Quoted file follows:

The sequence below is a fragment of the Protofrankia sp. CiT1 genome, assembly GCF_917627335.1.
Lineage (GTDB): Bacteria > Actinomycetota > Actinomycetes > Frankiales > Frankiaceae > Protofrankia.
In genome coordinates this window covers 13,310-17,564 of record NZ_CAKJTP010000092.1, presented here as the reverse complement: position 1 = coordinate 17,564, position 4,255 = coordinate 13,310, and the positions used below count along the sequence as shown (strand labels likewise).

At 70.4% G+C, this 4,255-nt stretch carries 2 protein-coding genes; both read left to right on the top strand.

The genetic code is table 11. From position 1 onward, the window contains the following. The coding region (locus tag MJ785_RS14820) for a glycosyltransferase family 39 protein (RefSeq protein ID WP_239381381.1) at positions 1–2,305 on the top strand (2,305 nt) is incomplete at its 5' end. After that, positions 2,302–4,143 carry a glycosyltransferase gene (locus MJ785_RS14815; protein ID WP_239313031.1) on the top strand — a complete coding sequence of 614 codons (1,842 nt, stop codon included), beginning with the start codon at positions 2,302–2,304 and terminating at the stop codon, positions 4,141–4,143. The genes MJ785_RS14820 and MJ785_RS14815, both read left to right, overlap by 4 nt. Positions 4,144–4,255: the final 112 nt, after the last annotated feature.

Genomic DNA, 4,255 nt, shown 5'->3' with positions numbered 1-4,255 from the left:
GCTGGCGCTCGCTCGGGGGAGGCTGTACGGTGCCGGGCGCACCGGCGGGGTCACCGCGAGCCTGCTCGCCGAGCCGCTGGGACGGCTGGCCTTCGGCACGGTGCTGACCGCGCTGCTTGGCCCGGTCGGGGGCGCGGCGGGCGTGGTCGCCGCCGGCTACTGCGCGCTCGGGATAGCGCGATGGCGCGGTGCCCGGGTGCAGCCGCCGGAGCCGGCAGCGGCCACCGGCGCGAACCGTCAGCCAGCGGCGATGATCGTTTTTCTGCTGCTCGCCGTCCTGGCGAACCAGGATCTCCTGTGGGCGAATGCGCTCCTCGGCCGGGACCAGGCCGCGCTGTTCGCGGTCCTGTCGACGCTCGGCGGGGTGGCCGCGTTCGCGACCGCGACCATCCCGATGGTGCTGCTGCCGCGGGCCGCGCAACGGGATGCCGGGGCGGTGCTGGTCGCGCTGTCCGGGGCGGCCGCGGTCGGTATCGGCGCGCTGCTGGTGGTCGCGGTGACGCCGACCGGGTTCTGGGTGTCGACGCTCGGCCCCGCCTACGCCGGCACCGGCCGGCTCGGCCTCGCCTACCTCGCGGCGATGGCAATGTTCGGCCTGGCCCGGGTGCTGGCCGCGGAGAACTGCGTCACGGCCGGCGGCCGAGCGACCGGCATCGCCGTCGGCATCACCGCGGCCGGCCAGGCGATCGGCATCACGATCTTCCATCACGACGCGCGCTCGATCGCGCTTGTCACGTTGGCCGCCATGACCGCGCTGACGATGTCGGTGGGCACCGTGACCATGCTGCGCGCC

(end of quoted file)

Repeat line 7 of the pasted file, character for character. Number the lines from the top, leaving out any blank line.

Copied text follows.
GCTGGCGCTCGCTCGGGGGAGGCTGTACGGTGCCGGGCGCACCGGCGGGGTCACCGCGAGCCTGCTCGCCGAGCCGCTGGGACGGCTGGCCTTCGGCACGGTGCTGACCGCGCTGCTTGGCCCGGTCGGGGGCGCGGCGGGCGTGGTCGCCGCCGGCTACTGCGCGCTCGGGATAGCGCGATGGCGCGGTGCCCGGGTGCAGCCGCCGGAGCCGGCAGCGGCCACCGGCGCGAACCGTCAGCCAGCGGCGATGATCGTTTTTCTGCTGCTCGCCGTCCTGGCGAACCAGGATCTCCTGTGGGCGAATGCGCTCCTCGGCCGGGACCAGGCCGCGCTGTTCGCGGTCCTGTCGACGCTCGGCGGGGTGGCCGCGTTCGCGACCGCGACCATCCCGATGGTGCTGCTGCCGCGGGCCGCGCAACGGGATGCCGGGGCGGTGCTGGTCGCGCTGTCCGGGGCGGCCGCGGTCGGTATCGGCGCGCTGCTGGTGGTCGCGGTGACGCCGACCGGGTTCTGGGTGTCGACGCTCGGCCCCGCCTACGCCGGCACCGGCCGGCTCGGCCTCGCCTACCTCGCGGCGATGGCAATGTTCGGCCTGGCCCGGGTGCTGGCCGCGGAGAACTGCGTCACGGCCGGCGGCCGAGCGACCGGCATCGCCGTCGGCATCACCGCGGCCGGCCAGGCGATCGGCATCACGATCTTCCATCACGACGCGCGCTCGATCGCGCTTGTCACGTTGGCCGCCATGACCGCGCTGACGATGTCGGTGGGCACCGTGACCATGCTGCGCGCC